Steve Goldberg is starting a school in the Fall of 2013 down in Durham, NC called the Triangle Learning Community Middle School. It’s an independent school, which gives him a bit more freedom to innovate. But I just love the concept nonetheless:
Mentor a socioeconomically and culturally diverse group of 20 middle school students for three years to pursue real-world project-based learning. The opposite of industrial model schools, we will build a strong sense of community and provide personalized attention as students discover and pursue their passions rather than a set curriculum. This does not mean students will sacrifice rigor in their academic development – they will work hard and dig deeply into subjects about which they are passionate. Students will become empathetic, self-directed, thoughtful, ethical, creative, engaged, curious and confident global citizens who will excel in high school and beyond.
Over the first two years in the program, students will gain confidence as active learners who take daily initiative to discover more about their world. Beyond this healthy curiosity, students will be encouraged and expected to work hard every day and follow through by completing quality inter-disciplinary projects that responsibly and thoughtfully contribute to society. Sixth graders will complete about 10 short projects over the course of the first year. Seventh graders will complete 3-4 more involved projects. Eighth graders will complete a six-month capstone project for an authentic audience. Graduates will leave confident that they can make a meaningful difference in the world.
Students who complete this three-year program will enter ninth grade ready to excel. Though they will take a non-traditional (but more meaningful) route to get there, graduates will be strong in English, math, science, history and conversant in at least one world language other than English. Most importantly, they will be self-directed learners who engage with the world on a regular basis and want to learn as much as possible. Work at Triangle Learning Community (TLC) will happen with equal intensity whether teachers are present or not, because students have an intrinsic desire to learn about topics they care passionately about.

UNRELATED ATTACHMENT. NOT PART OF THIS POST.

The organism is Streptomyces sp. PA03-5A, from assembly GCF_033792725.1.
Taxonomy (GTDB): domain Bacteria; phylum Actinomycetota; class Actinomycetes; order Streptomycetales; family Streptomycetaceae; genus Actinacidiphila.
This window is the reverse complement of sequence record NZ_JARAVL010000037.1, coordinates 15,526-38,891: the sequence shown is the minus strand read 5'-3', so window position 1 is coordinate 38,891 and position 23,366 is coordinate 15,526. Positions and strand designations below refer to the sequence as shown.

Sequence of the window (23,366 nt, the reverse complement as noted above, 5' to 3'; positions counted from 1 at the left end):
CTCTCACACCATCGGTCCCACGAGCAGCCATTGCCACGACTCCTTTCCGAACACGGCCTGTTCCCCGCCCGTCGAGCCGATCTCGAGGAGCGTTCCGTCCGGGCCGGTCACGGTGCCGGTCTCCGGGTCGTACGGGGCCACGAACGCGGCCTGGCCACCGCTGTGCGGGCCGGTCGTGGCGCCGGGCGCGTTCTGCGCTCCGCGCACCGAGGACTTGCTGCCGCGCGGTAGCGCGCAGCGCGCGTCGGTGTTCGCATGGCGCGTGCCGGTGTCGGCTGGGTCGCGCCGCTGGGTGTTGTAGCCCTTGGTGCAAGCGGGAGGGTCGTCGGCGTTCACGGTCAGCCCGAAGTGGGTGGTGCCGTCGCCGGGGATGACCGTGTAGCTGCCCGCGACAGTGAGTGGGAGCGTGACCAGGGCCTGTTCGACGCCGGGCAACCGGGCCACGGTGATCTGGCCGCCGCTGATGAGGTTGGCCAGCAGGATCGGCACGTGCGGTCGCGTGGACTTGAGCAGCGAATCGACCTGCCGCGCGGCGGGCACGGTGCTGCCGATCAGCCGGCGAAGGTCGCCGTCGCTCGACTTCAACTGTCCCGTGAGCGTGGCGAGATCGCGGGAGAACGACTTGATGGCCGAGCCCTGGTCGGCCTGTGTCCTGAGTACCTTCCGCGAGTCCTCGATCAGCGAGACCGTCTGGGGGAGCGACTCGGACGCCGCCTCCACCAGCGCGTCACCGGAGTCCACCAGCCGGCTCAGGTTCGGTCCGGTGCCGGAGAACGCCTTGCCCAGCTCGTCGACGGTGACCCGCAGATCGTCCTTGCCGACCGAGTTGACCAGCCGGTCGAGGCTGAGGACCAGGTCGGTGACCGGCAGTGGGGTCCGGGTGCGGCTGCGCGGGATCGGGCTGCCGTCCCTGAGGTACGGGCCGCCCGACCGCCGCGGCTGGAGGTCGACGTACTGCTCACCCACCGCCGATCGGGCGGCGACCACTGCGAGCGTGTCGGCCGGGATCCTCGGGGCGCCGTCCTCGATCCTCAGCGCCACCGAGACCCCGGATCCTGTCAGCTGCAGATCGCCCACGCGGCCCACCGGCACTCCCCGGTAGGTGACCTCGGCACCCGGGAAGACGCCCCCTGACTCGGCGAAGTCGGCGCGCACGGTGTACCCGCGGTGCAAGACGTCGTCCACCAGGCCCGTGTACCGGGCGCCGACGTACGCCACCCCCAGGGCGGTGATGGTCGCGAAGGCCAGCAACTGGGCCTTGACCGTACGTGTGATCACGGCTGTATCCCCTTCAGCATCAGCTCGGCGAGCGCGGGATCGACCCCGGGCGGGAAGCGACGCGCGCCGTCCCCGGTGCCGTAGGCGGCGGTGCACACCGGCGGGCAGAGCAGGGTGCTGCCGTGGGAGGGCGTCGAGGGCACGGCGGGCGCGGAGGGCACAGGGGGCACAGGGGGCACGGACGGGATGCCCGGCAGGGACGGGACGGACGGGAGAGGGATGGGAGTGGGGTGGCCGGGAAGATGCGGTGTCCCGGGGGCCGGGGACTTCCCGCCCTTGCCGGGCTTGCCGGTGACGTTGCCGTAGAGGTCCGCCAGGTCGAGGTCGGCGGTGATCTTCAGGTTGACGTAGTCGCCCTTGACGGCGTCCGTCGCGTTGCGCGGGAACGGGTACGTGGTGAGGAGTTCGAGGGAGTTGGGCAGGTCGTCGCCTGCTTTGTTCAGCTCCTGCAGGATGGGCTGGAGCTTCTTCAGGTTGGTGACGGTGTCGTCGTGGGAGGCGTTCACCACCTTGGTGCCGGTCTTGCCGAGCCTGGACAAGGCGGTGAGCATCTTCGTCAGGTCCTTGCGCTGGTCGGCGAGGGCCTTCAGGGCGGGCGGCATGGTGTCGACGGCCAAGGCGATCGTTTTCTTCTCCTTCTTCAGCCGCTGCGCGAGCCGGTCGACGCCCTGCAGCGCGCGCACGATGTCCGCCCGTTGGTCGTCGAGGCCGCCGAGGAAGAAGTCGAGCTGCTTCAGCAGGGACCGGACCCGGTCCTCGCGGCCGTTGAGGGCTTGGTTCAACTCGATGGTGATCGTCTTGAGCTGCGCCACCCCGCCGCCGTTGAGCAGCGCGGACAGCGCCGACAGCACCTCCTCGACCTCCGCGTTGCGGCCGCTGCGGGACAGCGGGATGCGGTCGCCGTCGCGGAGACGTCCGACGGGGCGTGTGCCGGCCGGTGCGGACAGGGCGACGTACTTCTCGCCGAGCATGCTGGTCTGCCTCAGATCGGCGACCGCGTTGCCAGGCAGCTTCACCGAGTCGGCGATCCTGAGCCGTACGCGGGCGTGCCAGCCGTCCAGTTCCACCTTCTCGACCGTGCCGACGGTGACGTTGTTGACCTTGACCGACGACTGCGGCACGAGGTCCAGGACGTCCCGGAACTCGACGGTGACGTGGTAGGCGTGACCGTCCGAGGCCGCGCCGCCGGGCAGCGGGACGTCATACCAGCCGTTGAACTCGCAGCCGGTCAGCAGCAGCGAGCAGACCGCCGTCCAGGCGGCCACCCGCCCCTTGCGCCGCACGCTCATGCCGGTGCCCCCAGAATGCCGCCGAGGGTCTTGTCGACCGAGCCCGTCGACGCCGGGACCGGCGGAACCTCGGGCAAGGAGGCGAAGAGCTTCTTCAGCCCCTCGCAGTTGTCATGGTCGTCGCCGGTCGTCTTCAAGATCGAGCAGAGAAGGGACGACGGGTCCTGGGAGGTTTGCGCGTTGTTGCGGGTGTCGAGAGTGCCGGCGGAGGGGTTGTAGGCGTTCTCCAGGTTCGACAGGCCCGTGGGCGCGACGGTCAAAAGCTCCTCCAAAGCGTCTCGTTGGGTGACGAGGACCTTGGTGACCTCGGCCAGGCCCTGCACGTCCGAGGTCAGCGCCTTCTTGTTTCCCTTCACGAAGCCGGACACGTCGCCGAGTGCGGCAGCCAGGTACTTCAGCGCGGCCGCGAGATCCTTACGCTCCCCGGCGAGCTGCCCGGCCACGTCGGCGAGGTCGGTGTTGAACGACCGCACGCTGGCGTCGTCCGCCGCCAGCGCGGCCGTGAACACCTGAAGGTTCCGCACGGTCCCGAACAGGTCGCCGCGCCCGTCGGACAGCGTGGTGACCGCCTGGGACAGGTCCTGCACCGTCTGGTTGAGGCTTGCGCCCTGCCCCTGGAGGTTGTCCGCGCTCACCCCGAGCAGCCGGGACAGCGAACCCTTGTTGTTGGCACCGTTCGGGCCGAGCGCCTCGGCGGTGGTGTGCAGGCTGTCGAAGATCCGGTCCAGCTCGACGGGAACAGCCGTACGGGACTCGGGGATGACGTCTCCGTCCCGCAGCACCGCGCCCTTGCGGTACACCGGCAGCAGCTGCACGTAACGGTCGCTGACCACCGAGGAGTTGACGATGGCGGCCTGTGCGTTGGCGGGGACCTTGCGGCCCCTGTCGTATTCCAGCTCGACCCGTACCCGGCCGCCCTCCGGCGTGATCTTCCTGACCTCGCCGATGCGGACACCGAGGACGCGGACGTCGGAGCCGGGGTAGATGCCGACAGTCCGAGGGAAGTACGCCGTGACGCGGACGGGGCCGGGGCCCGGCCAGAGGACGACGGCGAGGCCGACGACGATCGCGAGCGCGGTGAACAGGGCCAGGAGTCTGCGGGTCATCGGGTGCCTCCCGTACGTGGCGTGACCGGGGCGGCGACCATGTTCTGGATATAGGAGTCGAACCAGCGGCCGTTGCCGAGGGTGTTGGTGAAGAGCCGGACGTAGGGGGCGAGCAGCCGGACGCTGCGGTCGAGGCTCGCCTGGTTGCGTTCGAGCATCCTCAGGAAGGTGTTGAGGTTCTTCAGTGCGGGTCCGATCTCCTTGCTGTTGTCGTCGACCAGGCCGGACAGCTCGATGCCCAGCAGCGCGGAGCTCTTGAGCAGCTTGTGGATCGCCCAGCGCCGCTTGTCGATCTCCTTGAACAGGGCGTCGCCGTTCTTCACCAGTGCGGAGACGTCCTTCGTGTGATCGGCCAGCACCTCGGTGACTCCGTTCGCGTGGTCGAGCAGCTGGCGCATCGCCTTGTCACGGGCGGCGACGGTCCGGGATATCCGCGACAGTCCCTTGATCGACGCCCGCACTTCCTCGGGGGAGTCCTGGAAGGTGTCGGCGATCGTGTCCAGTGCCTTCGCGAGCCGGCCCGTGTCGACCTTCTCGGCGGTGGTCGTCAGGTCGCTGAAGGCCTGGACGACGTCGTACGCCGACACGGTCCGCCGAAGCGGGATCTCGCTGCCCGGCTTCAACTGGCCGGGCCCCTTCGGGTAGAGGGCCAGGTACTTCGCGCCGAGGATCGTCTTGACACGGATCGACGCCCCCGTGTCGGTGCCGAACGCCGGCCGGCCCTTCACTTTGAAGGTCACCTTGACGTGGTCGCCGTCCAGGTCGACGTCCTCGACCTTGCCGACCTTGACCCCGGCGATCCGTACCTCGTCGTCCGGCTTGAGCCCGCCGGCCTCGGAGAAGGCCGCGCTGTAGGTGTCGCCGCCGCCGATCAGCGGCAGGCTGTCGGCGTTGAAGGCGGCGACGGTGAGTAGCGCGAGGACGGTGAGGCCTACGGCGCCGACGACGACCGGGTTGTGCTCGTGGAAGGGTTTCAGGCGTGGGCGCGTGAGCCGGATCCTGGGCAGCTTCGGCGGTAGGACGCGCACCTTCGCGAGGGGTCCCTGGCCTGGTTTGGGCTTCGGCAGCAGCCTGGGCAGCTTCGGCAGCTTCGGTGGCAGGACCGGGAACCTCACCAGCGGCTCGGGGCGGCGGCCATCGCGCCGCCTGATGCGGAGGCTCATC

Steve has also been keeping a blog detailing the methods that he and his teachers plan to use to make all of this happen. His recent posts on tackling the recent financial mess are a great starting point for thinking differently.
This is what I want for my kids. I know that their schools can’t necessarily replicate the structure of what Steve is doing, but I would hope they could see the merit in the approach and find ways to make inquiry happen in their classrooms at a much deeper level. Yes, they need some knowledge and some context to make sense of the world, all that stuff that’s going to be on the test. But they also need to know how to take that knowledge out into the world and deepen their understanding of it, put it to good use to solve meaningful problems. Our own “co-schooling” efforts revolve around that, but my fear is we’re raising a generation of kids won’t have the dispositions to deal with the world we’re handing them.